Tao Te Ching – Lao Tzu – Chapter 8


 

上善若水。水善利萬物而不爭,處衆人之所惡,故幾於道。
居善地,心善淵,與善仁,言善信,政善治,事善能,動善時。
夫唯不爭,故無尤。

 

A man of morals is like water.
Water benefits everything without evoking conflicts or resistance.
It willingly takes the dirtiness that everyone hates within itself instead, so it is close to resembling “Tao.”

A man of morals always falls back and humbles himself,
His heart is deep and silent.
He treats people with love and kindness.
He has nothing but sincerity in his words.
He governs with fairness.
He is competent in business.
He chooses the right time to take action.

There is nothing to contend with,
so he is without reproach.

Image result for image of a jar with rocks, pebble. sand and water

Image from Forbes

 

Our bodies are 66-70% water, so if we are too dehydrated, we cannot survive. We need water. Moreover, the earth is also called a water planet. The Earth is a watery place. About 71 percent of the Earth’s surface is water-covered. Water plays a significant role for humans and the Earth. All living creatures on this planet are dependent on the water; the water is the source of life.

You might have heard the story of the jar – a life lesson by a professor to her students. I would like to use the same ingredients to show you the character of water. If we fill the jar with large rocks, we can still put small pebbles inside, and again we can still put sand in as well. The story serves to demonstrate that we should not focus on little things that trouble us, but rather, keep in mind our large goals in the midst of them. The lesson she tells ends here, but I want to point out that the full jar can still be filled with water.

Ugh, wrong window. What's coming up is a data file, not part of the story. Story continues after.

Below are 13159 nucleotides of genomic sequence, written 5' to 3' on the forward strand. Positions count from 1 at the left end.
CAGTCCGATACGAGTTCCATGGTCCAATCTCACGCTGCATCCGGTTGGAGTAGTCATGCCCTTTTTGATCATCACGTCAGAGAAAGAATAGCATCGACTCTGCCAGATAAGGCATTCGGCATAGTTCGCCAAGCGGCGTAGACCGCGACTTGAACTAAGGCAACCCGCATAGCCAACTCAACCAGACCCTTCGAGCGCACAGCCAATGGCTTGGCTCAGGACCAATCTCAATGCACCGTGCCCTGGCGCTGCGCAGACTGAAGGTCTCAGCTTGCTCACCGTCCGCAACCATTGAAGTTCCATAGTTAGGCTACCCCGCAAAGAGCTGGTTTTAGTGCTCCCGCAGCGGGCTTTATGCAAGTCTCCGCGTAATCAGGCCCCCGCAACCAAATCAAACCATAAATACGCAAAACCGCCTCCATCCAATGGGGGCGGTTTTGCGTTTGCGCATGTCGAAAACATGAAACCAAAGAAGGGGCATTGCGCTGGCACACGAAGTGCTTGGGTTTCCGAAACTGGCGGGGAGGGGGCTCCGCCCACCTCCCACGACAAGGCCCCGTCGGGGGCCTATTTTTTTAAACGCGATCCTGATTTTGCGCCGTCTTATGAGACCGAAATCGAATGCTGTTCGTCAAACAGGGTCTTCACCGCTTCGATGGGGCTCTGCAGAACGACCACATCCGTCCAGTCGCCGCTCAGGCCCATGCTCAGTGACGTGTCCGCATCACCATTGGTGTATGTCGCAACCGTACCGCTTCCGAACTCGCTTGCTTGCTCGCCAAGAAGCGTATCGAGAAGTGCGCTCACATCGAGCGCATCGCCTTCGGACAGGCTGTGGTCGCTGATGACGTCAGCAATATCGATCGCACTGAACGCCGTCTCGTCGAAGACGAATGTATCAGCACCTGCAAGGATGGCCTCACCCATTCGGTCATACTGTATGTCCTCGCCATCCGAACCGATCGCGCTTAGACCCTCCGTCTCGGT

When looking at the character of water, one might notice that the water only flows downward to the lowest place. It has no constant shape nor steady flow. We see nothing in water but humbleness and harmony without competition. No wonder Lao Tzu regards water as Tao. Water fills any spaces that we lack in because it travels to the bottom and because water is shapeless as it flows. The water is the Tao in our full lives.

 

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